Letter: “Ford Kills”
Ford TFI Ignition Recall – Tip Of The Iceberg? You’ll recall our article last year on the Ford TFI Ignition legal maneuvering. The syndrome: A Ford truck (certain year, make and model) inexplicably stalls on the highway.
Later, if there IS a later, it may seem fine. If there is no consequential accident, we’re talking about an allegedly defective ignition part. Ford is NOT voluntarily recalling vehicles for an “out of warranty” part that may be 17 years old and cost $99.
If there IS a consequential accident, it’s legally hard to prove liability even if the part is tested and found to have failed. A California judge finally secured a recall against 1.7 million vehicles last year, but this is scant consolation for people in other states, or for those left behind when the accident causes fatalities.
When a single-engine aircraft develops an unusual pattern of, say, excessive carburetor icing in low altitude climbouts when outside air temperature is nearly equal to the dewpoint, we don’t have to wait around while pilots die and courts wrangle the fine points of carburetor heating. Fortunately, a highly competent FAA can step in when such public-safety issues become known.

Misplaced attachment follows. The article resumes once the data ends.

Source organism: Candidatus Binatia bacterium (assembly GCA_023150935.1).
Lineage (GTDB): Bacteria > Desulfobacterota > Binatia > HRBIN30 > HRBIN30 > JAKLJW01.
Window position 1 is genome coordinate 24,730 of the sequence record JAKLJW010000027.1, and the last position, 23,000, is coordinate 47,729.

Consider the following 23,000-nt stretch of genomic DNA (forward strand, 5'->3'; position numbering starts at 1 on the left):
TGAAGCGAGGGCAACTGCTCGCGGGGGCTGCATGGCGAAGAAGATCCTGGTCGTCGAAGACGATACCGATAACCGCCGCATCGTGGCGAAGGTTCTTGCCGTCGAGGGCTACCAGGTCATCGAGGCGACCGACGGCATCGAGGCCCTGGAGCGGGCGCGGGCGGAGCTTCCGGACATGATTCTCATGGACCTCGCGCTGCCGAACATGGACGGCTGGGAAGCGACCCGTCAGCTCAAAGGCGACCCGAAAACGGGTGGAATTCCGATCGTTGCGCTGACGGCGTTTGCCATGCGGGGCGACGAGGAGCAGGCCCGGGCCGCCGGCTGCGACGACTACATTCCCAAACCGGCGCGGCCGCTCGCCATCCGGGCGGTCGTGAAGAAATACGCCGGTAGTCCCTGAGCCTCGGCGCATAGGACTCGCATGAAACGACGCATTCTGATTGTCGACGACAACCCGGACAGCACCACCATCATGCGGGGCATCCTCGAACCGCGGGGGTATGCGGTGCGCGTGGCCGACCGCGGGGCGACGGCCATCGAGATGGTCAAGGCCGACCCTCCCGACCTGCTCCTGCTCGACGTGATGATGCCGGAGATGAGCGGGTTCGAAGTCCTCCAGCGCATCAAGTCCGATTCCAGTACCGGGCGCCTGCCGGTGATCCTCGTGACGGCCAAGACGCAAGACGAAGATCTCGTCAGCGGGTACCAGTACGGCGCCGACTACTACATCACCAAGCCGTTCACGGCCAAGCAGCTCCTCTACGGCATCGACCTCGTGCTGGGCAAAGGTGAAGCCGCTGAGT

It’s too bad the motoring public doesn’t have a counterpart agency for motor vehicles. Department Of Transportation, or CalTrans? Proactive insurance companies? Come on, you must be joking.
People are still being killed by consequential accidents when these thin-film ignition devices fail. Mechanics will tell you these semiconductor devices are mounted too close to the exhaust manifold, where thermal tolerances may be exceeded. Ford denies any wrongdoing or liability. The vehicles are far past the 1- or 3-year warranty and may be on the second or third owner. Ford is still stonewalling.
We received a letter from Angel Brown of Washington, whose husband was killed in March 2001 while driving a Ford Ranger. Ford basically told Mrs. Brown that the Ranger wasn’t on the recall list, so … (My 1984 Bronco wasn’t on the 1985-1995 recall list, either.) The Ranger isn’t even included in the California recall. In giving us permission to post her letter, Angel Brown writes:
|I would be pleased if you post my letter and include my e-mail address for responses. People need to know that our whole family truly believes that my husband would not have gone off the Hwy and rolled, if the truck had of been running right. I believe that he was trying to get the truck started again. We have had several near accidents in the past due to these Fords stalling for no reason. My husband was a good mechanic and careful driver.
Please read the 5/19/2001 Letter From Angel Brown. If you have information you believe may be helpful to her, we have Angel Brown’s permission to include her email address in this posting, and we hope you’ll write her at email@example.com. Please do remember that she just lost her husband in March 2001.
We extend our sympathies and condolences to Angel Brown and her family.
May 20, 2001
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